SMC hosts 1st ‘Light the Night’ walk
Nikki Taylor and Katlyn Smith | Friday, October 5, 2007
Saint Mary’s hosted the South Bend “Light the Night” walk Thursday – a 2.3-mile walk to raise money for the Leukemia and Lymphoma Society, with all funds raised going toward research to cure blood cancer.
Saint Mary’s freshman Kathy Chlebda, who was diagnosed with lymphoma in 2006 and finished treatment in April, e-mailed Saint Mary’s over the summer to see if the “Light the Night” walk took place in South Bend.
The walk has happened in South Bend before, but this was the first year the event was held at Saint Mary’s.
Until Chlebda’s e-mail, “I had never heard of the walk before,” said Carrie Call, the director of the Office for Social and Civil Engagement at Saint Mary’s. “It’s beautiful.”
Call, along with head softball coach Erin Sullivan, helped organize the event at Saint Mary’s.
The walk took place at dusk, and each participant carried a red balloon with a light inside. Blood cancer survivors carried a white balloon.
“It was very moving, which I wasn’t expecting,” Call said. “Meeting people face to face is the really powerful stuff.”
“Light the Night” had 330 people registered this morning, but at walk time approximately 450 people showed up, said Crystal Jones, Indiana’s “Light the Night” director.
The youngest survivor present was an eight and a half month-old girl. She was diagnosed at four and half months. The oldest survivor was a man in his seventies, Call said.
Many Notre Dame and Saint Mary’s students participated in the walk. Participants enter individually or as part of a team.
“Team Kathy,” named for Chlebda, raised the most money, Call said.
Other student groups walking included athletic teams and the Saint Mary’s Board of Governance.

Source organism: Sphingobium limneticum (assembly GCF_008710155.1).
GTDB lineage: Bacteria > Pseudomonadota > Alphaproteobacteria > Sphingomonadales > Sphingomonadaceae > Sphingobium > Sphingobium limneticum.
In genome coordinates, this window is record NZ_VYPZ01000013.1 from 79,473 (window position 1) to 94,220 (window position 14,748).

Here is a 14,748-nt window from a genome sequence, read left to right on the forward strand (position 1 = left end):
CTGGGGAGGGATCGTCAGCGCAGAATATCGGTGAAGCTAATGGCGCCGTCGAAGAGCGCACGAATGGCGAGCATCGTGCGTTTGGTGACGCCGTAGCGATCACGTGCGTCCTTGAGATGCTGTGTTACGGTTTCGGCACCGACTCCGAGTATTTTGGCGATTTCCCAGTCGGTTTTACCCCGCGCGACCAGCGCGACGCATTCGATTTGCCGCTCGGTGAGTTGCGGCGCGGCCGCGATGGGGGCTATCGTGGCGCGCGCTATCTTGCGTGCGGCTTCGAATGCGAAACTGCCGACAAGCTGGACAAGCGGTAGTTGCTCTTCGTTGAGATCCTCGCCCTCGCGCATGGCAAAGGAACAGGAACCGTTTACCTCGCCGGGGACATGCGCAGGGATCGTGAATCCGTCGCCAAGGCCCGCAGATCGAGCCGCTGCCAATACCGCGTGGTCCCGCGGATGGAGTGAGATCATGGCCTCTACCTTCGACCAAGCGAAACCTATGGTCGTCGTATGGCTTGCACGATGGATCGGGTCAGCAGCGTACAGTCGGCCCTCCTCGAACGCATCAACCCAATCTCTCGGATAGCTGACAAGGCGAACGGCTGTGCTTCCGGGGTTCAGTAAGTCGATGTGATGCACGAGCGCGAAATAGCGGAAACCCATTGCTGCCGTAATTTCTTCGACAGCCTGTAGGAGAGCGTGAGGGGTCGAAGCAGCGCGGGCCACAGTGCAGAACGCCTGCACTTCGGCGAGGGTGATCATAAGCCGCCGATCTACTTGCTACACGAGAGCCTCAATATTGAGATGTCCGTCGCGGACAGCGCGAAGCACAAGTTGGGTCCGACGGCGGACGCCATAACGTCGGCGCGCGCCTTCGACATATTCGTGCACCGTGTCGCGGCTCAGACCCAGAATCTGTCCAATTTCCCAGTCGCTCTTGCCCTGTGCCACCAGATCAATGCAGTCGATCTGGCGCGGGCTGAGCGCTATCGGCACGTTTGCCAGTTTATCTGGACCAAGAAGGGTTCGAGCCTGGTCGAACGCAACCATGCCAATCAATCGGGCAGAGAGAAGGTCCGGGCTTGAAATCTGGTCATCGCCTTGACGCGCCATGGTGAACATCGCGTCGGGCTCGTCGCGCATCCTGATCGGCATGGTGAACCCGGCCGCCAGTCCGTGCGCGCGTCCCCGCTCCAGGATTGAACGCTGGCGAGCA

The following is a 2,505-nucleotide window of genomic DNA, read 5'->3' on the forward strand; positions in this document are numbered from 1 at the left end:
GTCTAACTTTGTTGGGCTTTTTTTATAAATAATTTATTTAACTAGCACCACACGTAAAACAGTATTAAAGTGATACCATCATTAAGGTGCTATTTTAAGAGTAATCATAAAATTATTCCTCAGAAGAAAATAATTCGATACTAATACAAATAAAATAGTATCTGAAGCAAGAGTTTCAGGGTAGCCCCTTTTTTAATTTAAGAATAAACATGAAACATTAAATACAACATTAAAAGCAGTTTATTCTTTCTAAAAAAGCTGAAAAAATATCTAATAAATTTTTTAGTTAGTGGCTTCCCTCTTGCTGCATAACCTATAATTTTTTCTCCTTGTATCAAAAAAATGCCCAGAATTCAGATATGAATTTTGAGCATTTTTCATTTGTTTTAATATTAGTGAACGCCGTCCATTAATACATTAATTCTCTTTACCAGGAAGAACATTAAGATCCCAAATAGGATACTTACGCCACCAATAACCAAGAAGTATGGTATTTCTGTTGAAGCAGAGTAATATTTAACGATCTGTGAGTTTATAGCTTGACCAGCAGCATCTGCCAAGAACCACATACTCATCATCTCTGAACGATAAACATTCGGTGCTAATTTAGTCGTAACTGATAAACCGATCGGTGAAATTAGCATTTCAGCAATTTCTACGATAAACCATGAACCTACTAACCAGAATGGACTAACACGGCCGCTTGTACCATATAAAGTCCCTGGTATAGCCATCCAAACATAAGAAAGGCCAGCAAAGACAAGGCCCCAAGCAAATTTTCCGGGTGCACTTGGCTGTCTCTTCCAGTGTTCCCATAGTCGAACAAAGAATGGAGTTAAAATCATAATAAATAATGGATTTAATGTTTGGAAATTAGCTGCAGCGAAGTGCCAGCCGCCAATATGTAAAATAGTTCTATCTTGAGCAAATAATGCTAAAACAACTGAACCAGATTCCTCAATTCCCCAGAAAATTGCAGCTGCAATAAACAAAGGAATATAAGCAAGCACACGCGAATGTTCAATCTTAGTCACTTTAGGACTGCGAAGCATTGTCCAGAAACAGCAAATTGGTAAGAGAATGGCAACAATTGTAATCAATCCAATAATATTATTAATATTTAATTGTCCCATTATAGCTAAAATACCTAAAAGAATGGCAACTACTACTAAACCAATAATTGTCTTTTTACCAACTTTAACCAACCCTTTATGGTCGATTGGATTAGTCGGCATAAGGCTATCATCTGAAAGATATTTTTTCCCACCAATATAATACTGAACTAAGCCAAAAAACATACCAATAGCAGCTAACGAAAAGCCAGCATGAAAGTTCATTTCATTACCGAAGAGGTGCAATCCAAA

Saint Mary’s senior Maggie Jespersen walked with a team of other elementary education majors called “Team El-Ed.”
“[The walk] is really cool,” Jespersen said. “It’s a really good turnout. It’s really wonderful seeing all the T-shirts for the different teams.”
Notre Dame sophomore Bryan Hoffman also did the walk.
“My brother’s girlfriend is a survivor, and we did the walk in high school,” he said. “It was fun community building before the walk.”
Prior to the walk, survivors of blood cancers shared their stories. Each year’s event honors a person who is or has battled a blood cancer. This year’s South Bend Honored Hero was Paige Robinson.
Diagnosed with leukemia at the age of five, Robinson has been in remission for five years and will attend seventh grade at Trinity Lutheran School in Elkhart, Ind.
She encouraged students to raise money for research of the disease.
Founded in 1959, the Leukemia and Lymphoma Society has raised more than $550.8 million for research targeting blood cancers.
Jones summed up the evening’s events as a success.
“This turnout and this community really came our and wrapped their arms around us,” Jones said.